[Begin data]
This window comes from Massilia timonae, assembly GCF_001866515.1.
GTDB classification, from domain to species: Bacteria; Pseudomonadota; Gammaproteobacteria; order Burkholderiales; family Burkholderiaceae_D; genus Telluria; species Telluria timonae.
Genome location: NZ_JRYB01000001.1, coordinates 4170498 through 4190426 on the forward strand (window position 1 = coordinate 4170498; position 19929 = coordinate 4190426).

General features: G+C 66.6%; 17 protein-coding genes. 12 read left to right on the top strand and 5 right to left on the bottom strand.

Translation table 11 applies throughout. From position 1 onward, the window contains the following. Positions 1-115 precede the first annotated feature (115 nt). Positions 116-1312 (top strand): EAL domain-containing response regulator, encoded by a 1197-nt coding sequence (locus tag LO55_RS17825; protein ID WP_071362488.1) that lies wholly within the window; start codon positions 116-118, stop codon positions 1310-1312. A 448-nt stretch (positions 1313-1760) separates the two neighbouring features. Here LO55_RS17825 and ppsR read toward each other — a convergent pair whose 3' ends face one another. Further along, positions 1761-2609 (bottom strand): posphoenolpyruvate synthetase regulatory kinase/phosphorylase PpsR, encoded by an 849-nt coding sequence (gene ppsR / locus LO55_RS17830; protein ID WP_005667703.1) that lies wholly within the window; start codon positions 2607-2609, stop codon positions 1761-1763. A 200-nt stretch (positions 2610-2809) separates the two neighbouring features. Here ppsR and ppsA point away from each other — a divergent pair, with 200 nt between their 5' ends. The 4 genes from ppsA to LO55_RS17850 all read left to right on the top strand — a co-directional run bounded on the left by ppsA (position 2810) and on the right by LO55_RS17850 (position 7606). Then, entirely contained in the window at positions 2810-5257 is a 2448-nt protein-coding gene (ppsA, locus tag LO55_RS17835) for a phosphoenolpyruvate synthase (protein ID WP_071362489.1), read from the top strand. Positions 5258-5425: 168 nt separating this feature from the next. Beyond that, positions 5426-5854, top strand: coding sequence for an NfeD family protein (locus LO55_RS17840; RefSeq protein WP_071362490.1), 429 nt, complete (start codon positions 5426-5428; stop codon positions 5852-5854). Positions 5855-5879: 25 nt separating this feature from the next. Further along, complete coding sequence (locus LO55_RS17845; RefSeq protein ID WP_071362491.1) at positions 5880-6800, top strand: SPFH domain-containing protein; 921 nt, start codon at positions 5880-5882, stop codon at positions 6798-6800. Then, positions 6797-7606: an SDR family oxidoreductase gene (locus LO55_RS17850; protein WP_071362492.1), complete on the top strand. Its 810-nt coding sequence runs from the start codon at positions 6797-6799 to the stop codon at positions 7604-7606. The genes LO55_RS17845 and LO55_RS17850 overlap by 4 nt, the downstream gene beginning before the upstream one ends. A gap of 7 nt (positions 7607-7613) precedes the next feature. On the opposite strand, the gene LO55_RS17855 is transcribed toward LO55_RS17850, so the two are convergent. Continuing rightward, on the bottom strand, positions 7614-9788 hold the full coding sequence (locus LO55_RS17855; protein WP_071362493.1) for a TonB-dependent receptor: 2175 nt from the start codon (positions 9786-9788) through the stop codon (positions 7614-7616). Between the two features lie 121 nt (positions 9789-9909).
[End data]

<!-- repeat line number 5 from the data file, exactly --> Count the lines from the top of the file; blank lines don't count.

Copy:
Translation table 11 applies throughout. From position 1 onward, the window contains the following. Positions 1-115 precede the first annotated feature (115 nt). Positions 116-1312 (top strand): EAL domain-containing response regulator, encoded by a 1197-nt coding sequence (locus tag LO55_RS17825; protein ID WP_071362488.1) that lies wholly within the window; start codon positions 116-118, stop codon positions 1310-1312. A 448-nt stretch (positions 1313-1760) separates the two neighbouring features. Here LO55_RS17825 and ppsR read toward each other — a convergent pair whose 3' ends face one another. Further along, positions 1761-2609 (bottom strand): posphoenolpyruvate synthetase regulatory kinase/phosphorylase PpsR, encoded by an 849-nt coding sequence (gene ppsR / locus LO55_RS17830; protein ID WP_005667703.1) that lies wholly within the window; start codon positions 2607-2609, stop codon positions 1761-1763. A 200-nt stretch (positions 2610-2809) separates the two neighbouring features. Here ppsR and ppsA point away from each other — a divergent pair, with 200 nt between their 5' ends. The 4 genes from ppsA to LO55_RS17850 all read left to right on the top strand — a co-directional run bounded on the left by ppsA (position 2810) and on the right by LO55_RS17850 (position 7606). Then, entirely contained in the window at positions 2810-5257 is a 2448-nt protein-coding gene (ppsA, locus tag LO55_RS17835) for a phosphoenolpyruvate synthase (protein ID WP_071362489.1), read from the top strand. Positions 5258-5425: 168 nt separating this feature from the next. Beyond that, positions 5426-5854, top strand: coding sequence for an NfeD family protein (locus LO55_RS17840; RefSeq protein WP_071362490.1), 429 nt, complete (start codon positions 5426-5428; stop codon positions 5852-5854). Positions 5855-5879: 25 nt separating this feature from the next. Further along, complete coding sequence (locus LO55_RS17845; RefSeq protein ID WP_071362491.1) at positions 5880-6800, top strand: SPFH domain-containing protein; 921 nt, start codon at positions 5880-5882, stop codon at positions 6798-6800. Then, positions 6797-7606: an SDR family oxidoreductase gene (locus LO55_RS17850; protein WP_071362492.1), complete on the top strand. Its 810-nt coding sequence runs from the start codon at positions 6797-6799 to the stop codon at positions 7604-7606. The genes LO55_RS17845 and LO55_RS17850 overlap by 4 nt, the downstream gene beginning before the upstream one ends. A gap of 7 nt (positions 7607-7613) precedes the next feature. On the opposite strand, the gene LO55_RS17855 is transcribed toward LO55_RS17850, so the two are convergent. Continuing rightward, on the bottom strand, positions 7614-9788 hold the full coding sequence (locus LO55_RS17855; protein WP_071362493.1) for a TonB-dependent receptor: 2175 nt from the start codon (positions 9786-9788) through the stop codon (positions 7614-7616). Between the two features lie 121 nt (positions 9789-9909).